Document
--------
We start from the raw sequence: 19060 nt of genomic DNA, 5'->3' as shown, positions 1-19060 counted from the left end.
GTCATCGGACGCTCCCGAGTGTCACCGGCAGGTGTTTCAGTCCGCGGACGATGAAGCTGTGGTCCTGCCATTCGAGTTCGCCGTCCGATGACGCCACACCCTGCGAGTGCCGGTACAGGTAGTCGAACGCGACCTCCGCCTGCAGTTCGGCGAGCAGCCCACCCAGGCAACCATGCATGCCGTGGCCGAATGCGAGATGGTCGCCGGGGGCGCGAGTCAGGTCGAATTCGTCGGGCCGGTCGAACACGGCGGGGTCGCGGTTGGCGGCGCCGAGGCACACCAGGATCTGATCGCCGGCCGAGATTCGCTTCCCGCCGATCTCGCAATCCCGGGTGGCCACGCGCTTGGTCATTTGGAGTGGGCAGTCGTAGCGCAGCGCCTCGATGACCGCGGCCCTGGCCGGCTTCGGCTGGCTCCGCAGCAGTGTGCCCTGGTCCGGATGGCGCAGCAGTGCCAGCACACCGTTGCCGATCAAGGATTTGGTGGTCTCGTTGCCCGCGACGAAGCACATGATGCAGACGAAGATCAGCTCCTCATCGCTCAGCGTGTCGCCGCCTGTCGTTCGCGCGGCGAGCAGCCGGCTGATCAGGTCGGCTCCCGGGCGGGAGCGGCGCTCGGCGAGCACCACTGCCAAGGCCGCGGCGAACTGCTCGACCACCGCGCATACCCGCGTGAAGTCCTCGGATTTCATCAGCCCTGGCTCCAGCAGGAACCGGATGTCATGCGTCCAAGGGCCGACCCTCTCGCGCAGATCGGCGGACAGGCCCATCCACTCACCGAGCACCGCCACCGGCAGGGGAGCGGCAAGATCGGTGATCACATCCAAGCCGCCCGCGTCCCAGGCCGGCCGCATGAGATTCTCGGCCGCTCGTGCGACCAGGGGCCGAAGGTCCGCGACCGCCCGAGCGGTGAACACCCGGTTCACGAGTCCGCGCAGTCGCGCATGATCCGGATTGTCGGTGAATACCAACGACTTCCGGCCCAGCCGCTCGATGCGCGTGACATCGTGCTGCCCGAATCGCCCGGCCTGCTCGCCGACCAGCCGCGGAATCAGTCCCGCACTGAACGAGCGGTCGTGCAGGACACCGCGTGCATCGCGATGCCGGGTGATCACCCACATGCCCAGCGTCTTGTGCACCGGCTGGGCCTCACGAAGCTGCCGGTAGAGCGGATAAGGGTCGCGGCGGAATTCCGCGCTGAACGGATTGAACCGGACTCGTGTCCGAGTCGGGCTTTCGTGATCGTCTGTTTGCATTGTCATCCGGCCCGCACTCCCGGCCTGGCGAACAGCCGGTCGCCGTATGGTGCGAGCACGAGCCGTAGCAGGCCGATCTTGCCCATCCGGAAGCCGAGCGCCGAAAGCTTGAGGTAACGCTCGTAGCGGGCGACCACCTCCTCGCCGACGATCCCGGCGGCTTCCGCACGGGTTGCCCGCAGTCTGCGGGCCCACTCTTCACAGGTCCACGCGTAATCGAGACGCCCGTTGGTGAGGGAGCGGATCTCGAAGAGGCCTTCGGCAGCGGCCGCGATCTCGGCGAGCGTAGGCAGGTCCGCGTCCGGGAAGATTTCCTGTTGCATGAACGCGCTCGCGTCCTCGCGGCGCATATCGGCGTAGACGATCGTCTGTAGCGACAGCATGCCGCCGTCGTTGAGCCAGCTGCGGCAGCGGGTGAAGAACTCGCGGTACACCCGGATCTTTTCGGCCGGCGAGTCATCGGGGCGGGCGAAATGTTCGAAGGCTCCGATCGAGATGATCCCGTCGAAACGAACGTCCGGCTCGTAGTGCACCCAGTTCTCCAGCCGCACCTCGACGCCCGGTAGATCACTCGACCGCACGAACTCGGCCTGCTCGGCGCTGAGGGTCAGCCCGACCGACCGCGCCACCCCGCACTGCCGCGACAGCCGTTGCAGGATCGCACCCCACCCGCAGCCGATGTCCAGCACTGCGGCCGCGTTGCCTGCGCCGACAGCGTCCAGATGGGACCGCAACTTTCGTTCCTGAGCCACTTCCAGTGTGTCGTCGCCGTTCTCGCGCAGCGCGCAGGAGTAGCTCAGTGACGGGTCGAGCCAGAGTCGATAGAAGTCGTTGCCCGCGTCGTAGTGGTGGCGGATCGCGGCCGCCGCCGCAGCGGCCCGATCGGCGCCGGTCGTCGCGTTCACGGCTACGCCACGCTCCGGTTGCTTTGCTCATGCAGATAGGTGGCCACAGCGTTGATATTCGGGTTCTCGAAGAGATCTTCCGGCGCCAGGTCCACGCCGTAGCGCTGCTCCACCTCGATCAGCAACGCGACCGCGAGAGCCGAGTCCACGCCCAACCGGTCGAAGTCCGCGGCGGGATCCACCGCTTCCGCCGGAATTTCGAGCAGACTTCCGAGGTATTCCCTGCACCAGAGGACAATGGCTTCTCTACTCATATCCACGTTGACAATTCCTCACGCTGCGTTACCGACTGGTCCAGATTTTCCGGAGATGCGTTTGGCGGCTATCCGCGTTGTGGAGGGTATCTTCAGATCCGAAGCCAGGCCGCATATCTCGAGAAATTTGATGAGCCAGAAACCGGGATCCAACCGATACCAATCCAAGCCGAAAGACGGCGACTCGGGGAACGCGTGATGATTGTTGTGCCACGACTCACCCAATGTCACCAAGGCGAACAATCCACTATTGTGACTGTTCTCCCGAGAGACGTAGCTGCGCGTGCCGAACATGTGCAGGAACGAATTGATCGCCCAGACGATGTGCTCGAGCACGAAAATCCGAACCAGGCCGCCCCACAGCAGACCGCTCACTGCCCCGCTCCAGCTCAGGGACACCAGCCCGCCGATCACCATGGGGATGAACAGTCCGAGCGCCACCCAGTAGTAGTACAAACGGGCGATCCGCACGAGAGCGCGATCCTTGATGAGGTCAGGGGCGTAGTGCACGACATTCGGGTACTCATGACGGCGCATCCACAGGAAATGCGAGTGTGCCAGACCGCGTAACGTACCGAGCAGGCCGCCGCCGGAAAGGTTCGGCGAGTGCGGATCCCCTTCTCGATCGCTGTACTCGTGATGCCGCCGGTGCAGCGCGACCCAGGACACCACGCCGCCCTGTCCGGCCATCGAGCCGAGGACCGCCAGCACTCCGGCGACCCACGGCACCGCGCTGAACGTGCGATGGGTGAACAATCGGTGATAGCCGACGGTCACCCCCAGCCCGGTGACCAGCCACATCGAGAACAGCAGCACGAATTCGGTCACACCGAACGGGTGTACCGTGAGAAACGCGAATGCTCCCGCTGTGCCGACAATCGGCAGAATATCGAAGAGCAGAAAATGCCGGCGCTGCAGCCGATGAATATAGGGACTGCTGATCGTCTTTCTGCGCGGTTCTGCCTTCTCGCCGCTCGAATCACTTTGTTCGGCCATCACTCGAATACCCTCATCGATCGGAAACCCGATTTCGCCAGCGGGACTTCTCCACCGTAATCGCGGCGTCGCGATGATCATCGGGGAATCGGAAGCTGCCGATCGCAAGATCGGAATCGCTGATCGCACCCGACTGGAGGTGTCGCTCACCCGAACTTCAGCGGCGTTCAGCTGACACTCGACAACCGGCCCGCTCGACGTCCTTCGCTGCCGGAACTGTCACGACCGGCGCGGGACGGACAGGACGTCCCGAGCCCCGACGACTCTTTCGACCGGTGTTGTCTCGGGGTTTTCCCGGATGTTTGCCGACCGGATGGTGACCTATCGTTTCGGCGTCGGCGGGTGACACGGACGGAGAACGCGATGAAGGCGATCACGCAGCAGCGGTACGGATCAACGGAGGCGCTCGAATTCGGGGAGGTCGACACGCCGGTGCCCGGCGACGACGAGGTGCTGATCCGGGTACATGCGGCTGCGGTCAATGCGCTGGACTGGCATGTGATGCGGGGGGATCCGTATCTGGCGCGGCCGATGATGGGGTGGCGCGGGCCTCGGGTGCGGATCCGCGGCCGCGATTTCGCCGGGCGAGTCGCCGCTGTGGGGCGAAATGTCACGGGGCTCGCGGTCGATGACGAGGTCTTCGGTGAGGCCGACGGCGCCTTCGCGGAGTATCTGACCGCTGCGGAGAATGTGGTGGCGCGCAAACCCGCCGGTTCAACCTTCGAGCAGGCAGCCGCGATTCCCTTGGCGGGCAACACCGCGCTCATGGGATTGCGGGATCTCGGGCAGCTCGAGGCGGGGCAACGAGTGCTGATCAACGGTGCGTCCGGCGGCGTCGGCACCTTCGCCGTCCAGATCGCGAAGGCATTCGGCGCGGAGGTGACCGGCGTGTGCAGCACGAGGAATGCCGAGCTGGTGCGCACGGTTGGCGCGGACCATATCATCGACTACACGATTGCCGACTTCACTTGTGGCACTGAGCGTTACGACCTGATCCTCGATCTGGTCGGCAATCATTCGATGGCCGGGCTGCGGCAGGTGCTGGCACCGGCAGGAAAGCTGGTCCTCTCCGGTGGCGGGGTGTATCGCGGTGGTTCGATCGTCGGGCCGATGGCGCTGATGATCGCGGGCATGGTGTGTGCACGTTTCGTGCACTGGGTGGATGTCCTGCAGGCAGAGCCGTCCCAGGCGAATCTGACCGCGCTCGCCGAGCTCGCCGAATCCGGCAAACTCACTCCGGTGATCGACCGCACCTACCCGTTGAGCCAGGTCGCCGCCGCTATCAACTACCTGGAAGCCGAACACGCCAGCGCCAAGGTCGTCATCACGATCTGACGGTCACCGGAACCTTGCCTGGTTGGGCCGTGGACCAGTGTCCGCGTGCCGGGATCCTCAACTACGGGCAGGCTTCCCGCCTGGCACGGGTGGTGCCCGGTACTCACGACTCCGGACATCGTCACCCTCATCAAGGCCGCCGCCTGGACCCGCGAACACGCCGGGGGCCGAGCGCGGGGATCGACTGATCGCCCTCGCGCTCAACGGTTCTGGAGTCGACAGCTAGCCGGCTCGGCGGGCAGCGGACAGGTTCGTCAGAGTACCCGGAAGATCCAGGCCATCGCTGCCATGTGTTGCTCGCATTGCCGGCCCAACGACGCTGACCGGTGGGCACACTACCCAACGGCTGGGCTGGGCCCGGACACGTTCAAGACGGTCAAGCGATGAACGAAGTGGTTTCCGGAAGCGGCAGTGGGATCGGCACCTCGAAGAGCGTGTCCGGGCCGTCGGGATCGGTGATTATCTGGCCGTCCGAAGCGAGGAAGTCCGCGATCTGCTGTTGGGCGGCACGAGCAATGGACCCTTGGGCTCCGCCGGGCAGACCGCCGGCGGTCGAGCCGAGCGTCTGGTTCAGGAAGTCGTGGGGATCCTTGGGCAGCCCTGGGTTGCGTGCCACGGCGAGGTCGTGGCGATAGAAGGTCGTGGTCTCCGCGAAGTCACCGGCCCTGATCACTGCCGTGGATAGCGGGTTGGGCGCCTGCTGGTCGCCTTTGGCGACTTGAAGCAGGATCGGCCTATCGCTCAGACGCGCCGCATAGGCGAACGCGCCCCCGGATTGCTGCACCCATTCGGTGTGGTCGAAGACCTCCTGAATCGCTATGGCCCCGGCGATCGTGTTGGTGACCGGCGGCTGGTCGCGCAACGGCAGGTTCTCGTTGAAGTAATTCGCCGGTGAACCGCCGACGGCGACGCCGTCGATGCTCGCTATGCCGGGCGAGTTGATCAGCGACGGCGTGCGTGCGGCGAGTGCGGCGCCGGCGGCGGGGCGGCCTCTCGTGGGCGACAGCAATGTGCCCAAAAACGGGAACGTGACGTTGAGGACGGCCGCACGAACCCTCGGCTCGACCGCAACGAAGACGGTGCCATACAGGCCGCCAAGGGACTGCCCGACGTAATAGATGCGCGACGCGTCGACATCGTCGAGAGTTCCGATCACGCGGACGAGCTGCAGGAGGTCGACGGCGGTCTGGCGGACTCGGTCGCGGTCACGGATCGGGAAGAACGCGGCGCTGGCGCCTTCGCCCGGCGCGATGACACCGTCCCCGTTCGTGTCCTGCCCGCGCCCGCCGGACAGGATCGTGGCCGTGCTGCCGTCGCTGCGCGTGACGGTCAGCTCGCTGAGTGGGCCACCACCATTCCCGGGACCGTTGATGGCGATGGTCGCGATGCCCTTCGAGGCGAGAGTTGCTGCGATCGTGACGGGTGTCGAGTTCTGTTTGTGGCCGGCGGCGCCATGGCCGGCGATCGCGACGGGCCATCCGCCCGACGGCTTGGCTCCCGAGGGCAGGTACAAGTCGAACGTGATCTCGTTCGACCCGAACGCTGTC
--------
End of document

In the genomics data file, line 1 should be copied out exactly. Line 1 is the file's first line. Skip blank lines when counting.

We start from the raw sequence: 19060 nt of genomic DNA, 5'->3' as shown, positions 1-19060 counted from the left end.